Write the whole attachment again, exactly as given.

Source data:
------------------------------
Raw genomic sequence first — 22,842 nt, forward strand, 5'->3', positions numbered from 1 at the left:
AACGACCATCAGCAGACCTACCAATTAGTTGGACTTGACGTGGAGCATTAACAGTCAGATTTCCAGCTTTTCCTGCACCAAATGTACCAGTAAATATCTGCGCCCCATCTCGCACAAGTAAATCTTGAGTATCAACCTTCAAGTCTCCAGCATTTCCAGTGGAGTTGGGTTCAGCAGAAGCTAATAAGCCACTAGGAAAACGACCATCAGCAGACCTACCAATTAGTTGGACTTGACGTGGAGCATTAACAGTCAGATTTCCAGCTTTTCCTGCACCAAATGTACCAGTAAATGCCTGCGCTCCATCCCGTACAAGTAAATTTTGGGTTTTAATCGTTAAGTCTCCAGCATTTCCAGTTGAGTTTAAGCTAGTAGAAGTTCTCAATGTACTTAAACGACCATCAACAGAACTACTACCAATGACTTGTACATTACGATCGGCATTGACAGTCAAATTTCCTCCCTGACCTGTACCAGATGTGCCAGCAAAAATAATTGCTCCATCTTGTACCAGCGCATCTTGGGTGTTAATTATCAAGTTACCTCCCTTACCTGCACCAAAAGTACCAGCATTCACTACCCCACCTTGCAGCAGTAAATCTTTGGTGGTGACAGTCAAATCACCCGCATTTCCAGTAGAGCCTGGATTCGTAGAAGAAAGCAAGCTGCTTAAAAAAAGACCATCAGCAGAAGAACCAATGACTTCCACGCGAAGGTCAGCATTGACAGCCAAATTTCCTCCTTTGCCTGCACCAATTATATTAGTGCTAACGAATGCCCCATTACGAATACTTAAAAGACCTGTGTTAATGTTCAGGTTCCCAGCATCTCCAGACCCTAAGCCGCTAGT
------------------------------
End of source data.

Raw genomic sequence first — 22,842 nt, forward strand, 5'->3', positions numbered from 1 at the left:
AACGACCATCAGCAGACCTACCAATTAGTTGGACTTGACGTGGAGCATTAACAGTCAGATTTCCAGCTTTTCCTGCACCAAATGTACCAGTAAATATCTGCGCCCCATCTCGCACAAGTAAATCTTGAGTATCAACCTTCAAGTCTCCAGCATTTCCAGTGGAGTTGGGTTCAGCAGAAGCTAATAAGCCACTAGGAAAACGACCATCAGCAGACCTACCAATTAGTTGGACTTGACGTGGAGCATTAACAGTCAGATTTCCAGCTTTTCCTGCACCAAATGTACCAGTAAATGCCTGCGCTCCATCCCGTACAAGTAAATTTTGGGTTTTAATCGTTAAGTCTCCAGCATTTCCAGTTGAGTTTAAGCTAGTAGAAGTTCTCAATGTACTTAAACGACCATCAACAGAACTACTACCAATGACTTGTACATTACGATCGGCATTGACAGTCAAATTTCCTCCCTGACCTGTACCAGATGTGCCAGCAAAAATAATTGCTCCATCTTGTACCAGCGCATCTTGGGTGTTAATTATCAAGTTACCTCCCTTACCTGCACCAAAAGTACCAGCATTCACTACCCCACCTTGCAGCAGTAAATCTTTGGTGGTGACAGTCAAATCACCCGCATTTCCAGTAGAGCCTGGATTCGTAGAAGAAAGCAAGCTGCTTAAAAAAAGACCATCAGCAGAAGAACCAATGACTTCCACGCGAAGGTCAGCATTGACAGCCAAATTTCCTCCTTTGCCTGCACCAATTATATTAGTGCTAACGAATGCCCCATTACGAATACTTAAAAGACCTGTGTTAATGTTCAGGTTCCCAGCATCTCCAGACCCTAAGCCGCTAGT